Minnesota is ranked one of the healthiest states in the country. In addition to pursuing more active lifestyles, residents also have access to a network of superior health facilities, including the award-winning Mayo Clinic.
Students looking for quality nursing programs will have 56 schools to choose from, including the highly ranked University of Minnesota Medical School. Many programs are offered in brick-and-mortar institutions, and there are several online nursing programs available as well. Technical and two-year colleges like Alexandria and Century can help high school grads become LPNs and beyond. Advanced programs at colleges such as Minnesota State and Bethel can assist RNs in earning BSN degrees. If seeking a Master’s, the state offers those programs as well, at Saint Mary’s, the Mayo Clinic, and more. No matter what level of education you are seeking, you’re covered; however, if clinical research is of particular interest then Minnesota should be at the top of your college search.
Nursing Jobs and Education in MN
According to the US Bureau of Labor Statistics the field of Healthcare is estimated to grow 33% by the year 2020. Nurses, in particular, will play a very large role in that percentage, with job growth estimated at 26%.
Minnesota’s unemployment rate of 5.5% is much lower than the national average–meaning jobs are being filled. Job growth is occurring, but at a slower pace than new graduates might hope. The Twin Cities of Minneapolis-Saint Paul will have the largest concentration of jobs—though caregivers specializing in subjects such as Geriatrics and advanced care needs may do well in Greater Minnesota. It is important to note that Minnesota is taking heed of the Institute of Medicine’s report which advises, by 2020, 80% of all RNs should hold Baccalaureate degrees.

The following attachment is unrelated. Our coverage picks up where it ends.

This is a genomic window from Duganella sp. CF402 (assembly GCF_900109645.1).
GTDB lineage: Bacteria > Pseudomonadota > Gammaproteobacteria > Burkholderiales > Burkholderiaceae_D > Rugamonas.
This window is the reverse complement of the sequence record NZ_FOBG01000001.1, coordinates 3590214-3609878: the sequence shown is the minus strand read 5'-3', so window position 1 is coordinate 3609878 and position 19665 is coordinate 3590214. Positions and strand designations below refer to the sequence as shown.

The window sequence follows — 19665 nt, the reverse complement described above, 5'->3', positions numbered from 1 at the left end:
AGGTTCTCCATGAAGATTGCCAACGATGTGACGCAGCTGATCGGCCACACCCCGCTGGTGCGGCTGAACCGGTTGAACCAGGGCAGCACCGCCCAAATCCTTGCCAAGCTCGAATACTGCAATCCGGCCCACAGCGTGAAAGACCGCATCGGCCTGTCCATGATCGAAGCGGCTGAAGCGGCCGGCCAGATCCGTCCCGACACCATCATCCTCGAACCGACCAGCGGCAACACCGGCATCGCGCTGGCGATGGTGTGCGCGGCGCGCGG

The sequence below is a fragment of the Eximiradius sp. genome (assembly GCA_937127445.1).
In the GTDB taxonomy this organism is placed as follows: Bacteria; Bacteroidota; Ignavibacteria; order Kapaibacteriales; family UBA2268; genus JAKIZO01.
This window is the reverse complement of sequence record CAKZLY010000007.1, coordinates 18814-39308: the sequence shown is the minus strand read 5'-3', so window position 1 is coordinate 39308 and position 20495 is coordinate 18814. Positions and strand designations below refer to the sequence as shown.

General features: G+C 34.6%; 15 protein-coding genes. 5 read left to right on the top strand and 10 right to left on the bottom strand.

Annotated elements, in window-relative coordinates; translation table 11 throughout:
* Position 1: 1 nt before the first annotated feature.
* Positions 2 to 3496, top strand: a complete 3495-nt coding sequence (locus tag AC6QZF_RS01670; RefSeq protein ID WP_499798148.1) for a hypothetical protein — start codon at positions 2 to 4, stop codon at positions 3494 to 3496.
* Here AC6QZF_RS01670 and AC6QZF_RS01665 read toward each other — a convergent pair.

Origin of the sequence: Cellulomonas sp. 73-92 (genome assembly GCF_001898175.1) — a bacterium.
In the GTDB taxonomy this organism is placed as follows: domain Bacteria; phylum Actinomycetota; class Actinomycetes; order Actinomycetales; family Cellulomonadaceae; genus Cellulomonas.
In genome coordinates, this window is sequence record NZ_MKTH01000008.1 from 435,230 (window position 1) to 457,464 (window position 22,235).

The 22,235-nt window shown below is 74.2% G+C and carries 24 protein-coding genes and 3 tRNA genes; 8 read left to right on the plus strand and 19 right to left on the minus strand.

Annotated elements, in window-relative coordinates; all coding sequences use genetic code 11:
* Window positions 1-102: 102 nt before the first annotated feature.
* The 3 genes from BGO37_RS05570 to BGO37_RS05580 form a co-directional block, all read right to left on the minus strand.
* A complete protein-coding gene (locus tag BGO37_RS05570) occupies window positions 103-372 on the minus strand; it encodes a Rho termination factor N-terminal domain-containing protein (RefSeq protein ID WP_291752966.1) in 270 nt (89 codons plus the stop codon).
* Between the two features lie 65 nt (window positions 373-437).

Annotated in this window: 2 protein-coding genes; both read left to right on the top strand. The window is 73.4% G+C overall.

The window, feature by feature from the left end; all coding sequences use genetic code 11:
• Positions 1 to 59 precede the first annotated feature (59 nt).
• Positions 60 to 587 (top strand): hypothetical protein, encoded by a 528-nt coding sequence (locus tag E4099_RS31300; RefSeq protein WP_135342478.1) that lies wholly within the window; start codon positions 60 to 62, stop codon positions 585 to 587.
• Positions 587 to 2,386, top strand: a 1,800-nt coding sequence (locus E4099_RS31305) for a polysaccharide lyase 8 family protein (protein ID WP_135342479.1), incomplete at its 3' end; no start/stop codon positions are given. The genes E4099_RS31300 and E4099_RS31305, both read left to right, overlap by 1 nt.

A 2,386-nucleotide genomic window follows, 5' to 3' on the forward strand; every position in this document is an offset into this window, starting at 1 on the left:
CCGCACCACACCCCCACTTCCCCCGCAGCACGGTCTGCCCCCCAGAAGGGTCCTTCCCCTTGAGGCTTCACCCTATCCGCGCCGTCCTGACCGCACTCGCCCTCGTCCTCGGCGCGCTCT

So what does this mean for nursing students eyeing an education and possible employment in Minnesota? If planning on doing just the minimum required to become an RN that can be done anywhere. If aiming for advanced education and to ultimately excel in a specialized field or in clinical research, then Minnesota would be a very good choice for both school and work.
Average Salaries for Nursing Jobs in Minnesota
|Data from BLS 2011||10th Percentile||25th Percentile||50th Percentile|
|Licensed Practical Nurses||$31,560||$34,540||$39,570|
|Home Health Aides||$17,850||$20,280||$22,440|
Licensing for Nurses in Minnesota
In order to work in Minnesota Registered Nurses and Practical Nurses must be licensed within the state. To become licensed, LPNS must pass the National Council Licensure Examination for Practical Nurses (NCLEX-PN) and RNs must pass the National Council Licensure Examination for Registered Nurses (NCLEX-RN). Minnesota does not adhere to the Nurse Licensure Compact so nurses registered in other states may not practice in the state. However, there are some exceptions when a nurse not licensed in Minnesota may practice in the state if they are:
- Practicing in Minnesota as part of their formal nursing studies
- Assisting during an emergency
- Practicing in a US government agency
For a full list of exceptions and licensing information please refer to the Minnesota Board of Nursing website.